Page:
UB women's basketball drops first-ever NCAA Tournament game to Ohio State 88-69
No. 3 Ohio State turn up offense, stifles No. 14 Buffalo in first round
COLUMBUS, OHIO - The Buffalo women basketball team's
But as the game drew out, the pivotal matchup proved to be the Bulls (19-14, 8-10 MAC) against Ohio State’s defense.
The No. 14 seed Bulls fell to No. 3 seed Ohio State (25-7, 15-3 Big Ten) 88-69 at the St. John Arena in the first round of the NCAA Tournament on Friday. The Bulls got off to a good run led by junior center Cassie Oursler, but the Ohio State offense came in waves and proved to be too much for Buffalo’s defense.
Head coach Felisha Legette-Jack took Friday's loss as a learning experience for both her and the team.
“We’re going to learn from this,” Legette-Jack said. “You can’t stop a team like us. Our team is getting better and we’re going to work and remember this moment. It’s always tough to lose a game like this. We just had to get here, to see it, smell it, touch it and now that we got here, we going to be on our way.”
The Bulls got off to a strong start with a couple baskets inside and forcing Ohio State turnovers. A quick 9-4 lead by Buffalo was built off the same things that made them successful in the regular season: turnovers and easy shots in the interior.
Then, Ohio State’s defense arrived.The Buckeye defense came in two waves - a swarming full court defense that attempted to swallow up any Buffalo ball handler before they could reach half court and an omnipresent defender at the rim, making every shot for the Bulls that much more difficult.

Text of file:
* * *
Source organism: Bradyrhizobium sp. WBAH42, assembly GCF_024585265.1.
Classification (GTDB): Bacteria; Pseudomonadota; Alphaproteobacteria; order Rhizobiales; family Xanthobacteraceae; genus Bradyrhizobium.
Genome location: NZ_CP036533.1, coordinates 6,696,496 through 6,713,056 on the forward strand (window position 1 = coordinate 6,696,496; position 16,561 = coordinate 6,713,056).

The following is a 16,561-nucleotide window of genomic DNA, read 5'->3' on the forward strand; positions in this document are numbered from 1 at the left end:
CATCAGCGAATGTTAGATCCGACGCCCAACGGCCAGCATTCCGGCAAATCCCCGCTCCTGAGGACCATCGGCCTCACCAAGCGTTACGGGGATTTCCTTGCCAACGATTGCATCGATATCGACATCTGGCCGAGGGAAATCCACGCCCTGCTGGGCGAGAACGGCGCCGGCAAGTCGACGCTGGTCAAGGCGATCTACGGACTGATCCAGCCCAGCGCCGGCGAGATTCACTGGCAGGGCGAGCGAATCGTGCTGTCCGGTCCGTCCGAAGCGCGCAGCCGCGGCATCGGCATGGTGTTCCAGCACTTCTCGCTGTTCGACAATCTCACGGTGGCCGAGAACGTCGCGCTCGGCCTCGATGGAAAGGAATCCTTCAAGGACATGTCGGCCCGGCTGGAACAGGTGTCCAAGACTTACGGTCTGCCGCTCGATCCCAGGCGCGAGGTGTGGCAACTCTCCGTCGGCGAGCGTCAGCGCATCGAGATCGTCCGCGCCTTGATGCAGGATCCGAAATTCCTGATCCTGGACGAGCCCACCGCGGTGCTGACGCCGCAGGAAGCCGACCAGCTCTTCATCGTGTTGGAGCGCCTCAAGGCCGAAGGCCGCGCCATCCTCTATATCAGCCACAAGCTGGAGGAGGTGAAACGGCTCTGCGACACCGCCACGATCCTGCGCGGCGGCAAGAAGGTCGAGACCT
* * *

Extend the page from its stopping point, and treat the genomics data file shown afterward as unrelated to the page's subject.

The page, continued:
The result didn’t show up in block shots, though the Buckeyes had six in the first half and 10 blocks for the game, but it became apparent as the game continued that Buffalo would struggle to put up shots at or near the rim.
“They weren’t shrinking,” said junior guard Joanna Smith said. “I thought we were pretty aggressive in getting to the lane and making plays at the end of the day. Our big men attacked them well and even in the second half, I thought the guards continued to get in the lane and make plays, but again, they didn’t shrink.”
And then, Ohio State’s
After a pair of free-throws from Smith made the game 11-8 in favor of the Bulls, the Buckeyes called a timeout. The Buckeyes would then respond with a 18-1 run, turning a three-point deficit into a 12-point lead to end the quarter. Back-to-back three-pointers from Ohio State gave them the lead and the Buckeyes never looked back.
Legette-Jack tried some interesting coaching maneuvers in attempt to adjust to Ohio State’s defense, such as playing freshmen guard Gabi Bade as another ball-handler and freshman center Mirte Scheper to combat the Buckeyes’ post players. The Bulls had some positive results from it, scoring 46 of their 69 points in the second half, but it was too late.
Smith led the Bulls with 23 points in a losing effort. Sophomore forward Courtney Wilkins finished with a career-high 14 points and six rebounds, including 4-of-7 from three-point range. Sophomore guard Stephanie Reid finished with two points, three rebounds and six assists.
Wilkins, still down about the result on the floor, looked to use the game as something to help her for next season.
“I think this going to help us get better,” Wilkins said. “They showed us that we had more room to grow. I think that we’re a young team and we have a ton of growing to do and I’m excited to see what we can do this upcoming offseason.”
For the Bulls, it was a disappointing end to a historic season. The Bulls, who suffered a five-game losing streak in the middle of the regular season, rebounded to claim the No. 8 seed in the MAC Tournament before making their miraculous run in Cleveland by defeating No. 1 Ohio, No. 5 Akron and No. 3 Central Michigan on their way to their first-ever MAC Tournament championship.
Legette-Jack, who called this season a “great one,” said that this season is a stepping stone for greater things to come.
“We needed this,” Legette-Jack said. “I’m very excited about the way the team is working and what we’re doing. We’re going to build it now. We got a great group of kids committed and now that we put ourselves on a stage, others want to come and be a part of this program. We keep a Motel 6 mentality for people who want to join us - the light is always on.”